It must be fun to be the one of the richest men in the world-- you can perform nerdishly odd & borderline psychotic stunts and not be beaten to death by outraged mobs.One of the perks is to be able to afford a really great security team, too.
Case in point: this interesting article about Bill Gates and his campaign to rid the world of the undeniable plague of malaria-- here, symbolized by releasing a jar full of mosquitos in a conference hall filled with similarly well-heeled types.
An excerpt from the story by David Gardner:
It was a show-stopping move by any standards.
Bill Gates, the billionaire founder of Microsoft and a renowned philanthropist, let loose a swarm of mosquitoes at a technology conference in California to highlight the dangers of malaria.
‘Malaria is spread by mosquitoes,’ the Microsoft founder yelled at a well-heeled crowd at a technology conference in California.
’I brought some,’ he added. ‘Here, I’ll let them roam around – there is no reason only poor people should be infected.’
He let the shocked audience sweat for a minute or so before assuring them that the freed insects were malaria- free.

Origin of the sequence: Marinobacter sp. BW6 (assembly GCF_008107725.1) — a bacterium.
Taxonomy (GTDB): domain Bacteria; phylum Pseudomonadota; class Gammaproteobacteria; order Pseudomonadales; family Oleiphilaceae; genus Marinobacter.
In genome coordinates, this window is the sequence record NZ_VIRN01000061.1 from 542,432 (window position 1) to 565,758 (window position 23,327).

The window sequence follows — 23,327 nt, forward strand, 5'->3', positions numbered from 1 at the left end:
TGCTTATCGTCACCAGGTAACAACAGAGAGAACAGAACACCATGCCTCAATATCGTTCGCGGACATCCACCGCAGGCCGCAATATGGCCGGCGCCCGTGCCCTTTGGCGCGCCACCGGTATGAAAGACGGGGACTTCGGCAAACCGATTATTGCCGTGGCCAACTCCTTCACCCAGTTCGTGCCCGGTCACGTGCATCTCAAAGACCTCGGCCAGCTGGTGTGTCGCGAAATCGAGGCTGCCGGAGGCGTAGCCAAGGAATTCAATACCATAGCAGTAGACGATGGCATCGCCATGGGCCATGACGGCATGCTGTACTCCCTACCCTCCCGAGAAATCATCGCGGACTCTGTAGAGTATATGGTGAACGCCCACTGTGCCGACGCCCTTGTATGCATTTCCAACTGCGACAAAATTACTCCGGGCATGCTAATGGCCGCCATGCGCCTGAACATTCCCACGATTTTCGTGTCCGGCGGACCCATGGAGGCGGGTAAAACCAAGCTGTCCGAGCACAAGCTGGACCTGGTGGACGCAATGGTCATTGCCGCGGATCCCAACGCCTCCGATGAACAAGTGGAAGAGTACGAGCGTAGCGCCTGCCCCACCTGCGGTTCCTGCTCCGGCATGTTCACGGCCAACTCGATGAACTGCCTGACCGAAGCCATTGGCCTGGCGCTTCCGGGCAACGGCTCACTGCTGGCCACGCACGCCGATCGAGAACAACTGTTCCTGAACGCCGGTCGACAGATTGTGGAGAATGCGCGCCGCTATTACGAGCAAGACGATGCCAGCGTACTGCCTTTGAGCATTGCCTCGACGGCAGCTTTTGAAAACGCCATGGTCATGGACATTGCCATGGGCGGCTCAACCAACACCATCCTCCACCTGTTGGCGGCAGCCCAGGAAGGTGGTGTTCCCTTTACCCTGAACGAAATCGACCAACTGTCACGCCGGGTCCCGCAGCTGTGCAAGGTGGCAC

But that didn’t satisfy all the attendees.
‘That’s it. I am not sitting up front anymore,’ eBay founder Pierre Omidyar said.
The stunt was an attempt by Gates – who quit Microsoft last year to concentrate on his charity work - to hammer home the importance of malaria prevention.
It is one of the pet projects of the Bill and Melinda Gates Foundation that announced last year it was donating £115 million to help develop a vaccine for the deadly disease.
Up to 2.7 million people a year still die of malaria each year, 75 per cent of them African children.
Although malaria has been eradicated in most countries with temperate climates, it is still prevalent on continents like Africa and Asia, which have tropical or subtropical climates.
Gates was speaking at the Technology, Entertainment and Design conference in Long Beach, California which attracts the great and the good from the worlds of science, technology, business, entertainment and academia.
The organisers of the TED conference said it was an 'amazing moment' and provided the audience with 'food for thought'.
Chris Anderson, curator of the show, quipped that the moment should be headlined, 'Gates releases more bugs into the world'.
It was great theatre, but begs the question: why not focus on lifting the ban on the one proven anti-malarial substance: DDT, the pesticide that rid most of the Western world of the disease decades ago?
The sad legacy of Rachel Carson is an annual death toll in the millions, mostly in Third World countries-- and this, despite repeated current-day research that indicates most of her concerns about DDT were completely unfounded.